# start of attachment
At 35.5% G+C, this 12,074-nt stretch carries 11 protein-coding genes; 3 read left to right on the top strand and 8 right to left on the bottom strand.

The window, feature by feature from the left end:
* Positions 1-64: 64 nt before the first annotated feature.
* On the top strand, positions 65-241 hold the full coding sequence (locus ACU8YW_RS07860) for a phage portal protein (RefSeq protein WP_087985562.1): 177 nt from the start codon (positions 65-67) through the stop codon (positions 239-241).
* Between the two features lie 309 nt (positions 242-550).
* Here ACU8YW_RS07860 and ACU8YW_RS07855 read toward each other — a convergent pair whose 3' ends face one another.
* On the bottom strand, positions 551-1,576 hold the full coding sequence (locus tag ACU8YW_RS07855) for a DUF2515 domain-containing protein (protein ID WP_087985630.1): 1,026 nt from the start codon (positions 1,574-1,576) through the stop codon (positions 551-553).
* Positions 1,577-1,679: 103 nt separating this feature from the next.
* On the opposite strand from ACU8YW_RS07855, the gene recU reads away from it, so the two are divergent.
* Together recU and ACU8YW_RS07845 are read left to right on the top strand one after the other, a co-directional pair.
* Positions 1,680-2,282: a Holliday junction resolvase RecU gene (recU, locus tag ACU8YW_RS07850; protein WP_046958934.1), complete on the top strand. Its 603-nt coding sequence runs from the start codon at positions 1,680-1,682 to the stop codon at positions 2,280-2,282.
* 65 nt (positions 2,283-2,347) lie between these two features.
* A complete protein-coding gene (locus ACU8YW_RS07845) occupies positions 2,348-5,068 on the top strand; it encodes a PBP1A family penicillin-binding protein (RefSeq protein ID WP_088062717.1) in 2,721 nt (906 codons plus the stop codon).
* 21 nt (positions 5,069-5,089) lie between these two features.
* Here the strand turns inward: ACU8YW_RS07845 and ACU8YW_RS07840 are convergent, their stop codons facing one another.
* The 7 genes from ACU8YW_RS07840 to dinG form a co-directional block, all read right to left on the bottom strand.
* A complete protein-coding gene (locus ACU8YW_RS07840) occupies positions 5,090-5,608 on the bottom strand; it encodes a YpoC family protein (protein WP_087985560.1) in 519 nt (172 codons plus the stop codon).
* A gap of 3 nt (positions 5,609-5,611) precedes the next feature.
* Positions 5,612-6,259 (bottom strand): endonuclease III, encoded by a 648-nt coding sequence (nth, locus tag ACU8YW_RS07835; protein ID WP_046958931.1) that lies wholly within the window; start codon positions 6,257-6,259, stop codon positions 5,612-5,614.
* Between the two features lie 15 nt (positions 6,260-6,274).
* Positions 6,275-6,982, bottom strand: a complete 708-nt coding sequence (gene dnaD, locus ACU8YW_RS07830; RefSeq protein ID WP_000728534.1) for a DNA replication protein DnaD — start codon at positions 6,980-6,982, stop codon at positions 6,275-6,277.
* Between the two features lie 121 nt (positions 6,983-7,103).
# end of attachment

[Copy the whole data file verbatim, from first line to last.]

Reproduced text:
At 35.5% G+C, this 12,074-nt stretch carries 11 protein-coding genes; 3 read left to right on the top strand and 8 right to left on the bottom strand.

The window, feature by feature from the left end:
* Positions 1-64: 64 nt before the first annotated feature.
* On the top strand, positions 65-241 hold the full coding sequence (locus ACU8YW_RS07860) for a phage portal protein (RefSeq protein WP_087985562.1): 177 nt from the start codon (positions 65-67) through the stop codon (positions 239-241).
* Between the two features lie 309 nt (positions 242-550).
* Here ACU8YW_RS07860 and ACU8YW_RS07855 read toward each other — a convergent pair whose 3' ends face one another.
* On the bottom strand, positions 551-1,576 hold the full coding sequence (locus tag ACU8YW_RS07855) for a DUF2515 domain-containing protein (protein ID WP_087985630.1): 1,026 nt from the start codon (positions 1,574-1,576) through the stop codon (positions 551-553).
* Positions 1,577-1,679: 103 nt separating this feature from the next.
* On the opposite strand from ACU8YW_RS07855, the gene recU reads away from it, so the two are divergent.
* Together recU and ACU8YW_RS07845 are read left to right on the top strand one after the other, a co-directional pair.
* Positions 1,680-2,282: a Holliday junction resolvase RecU gene (recU, locus tag ACU8YW_RS07850; protein WP_046958934.1), complete on the top strand. Its 603-nt coding sequence runs from the start codon at positions 1,680-1,682 to the stop codon at positions 2,280-2,282.
* 65 nt (positions 2,283-2,347) lie between these two features.
* A complete protein-coding gene (locus ACU8YW_RS07845) occupies positions 2,348-5,068 on the top strand; it encodes a PBP1A family penicillin-binding protein (RefSeq protein ID WP_088062717.1) in 2,721 nt (906 codons plus the stop codon).
* 21 nt (positions 5,069-5,089) lie between these two features.
* Here the strand turns inward: ACU8YW_RS07845 and ACU8YW_RS07840 are convergent, their stop codons facing one another.
* The 7 genes from ACU8YW_RS07840 to dinG form a co-directional block, all read right to left on the bottom strand.
* A complete protein-coding gene (locus ACU8YW_RS07840) occupies positions 5,090-5,608 on the bottom strand; it encodes a YpoC family protein (protein WP_087985560.1) in 519 nt (172 codons plus the stop codon).
* A gap of 3 nt (positions 5,609-5,611) precedes the next feature.
* Positions 5,612-6,259 (bottom strand): endonuclease III, encoded by a 648-nt coding sequence (nth, locus tag ACU8YW_RS07835; protein ID WP_046958931.1) that lies wholly within the window; start codon positions 6,257-6,259, stop codon positions 5,612-5,614.
* Between the two features lie 15 nt (positions 6,260-6,274).
* Positions 6,275-6,982, bottom strand: a complete 708-nt coding sequence (gene dnaD, locus ACU8YW_RS07830; RefSeq protein ID WP_000728534.1) for a DNA replication protein DnaD — start codon at positions 6,980-6,982, stop codon at positions 6,275-6,277.
* Between the two features lie 121 nt (positions 6,983-7,103).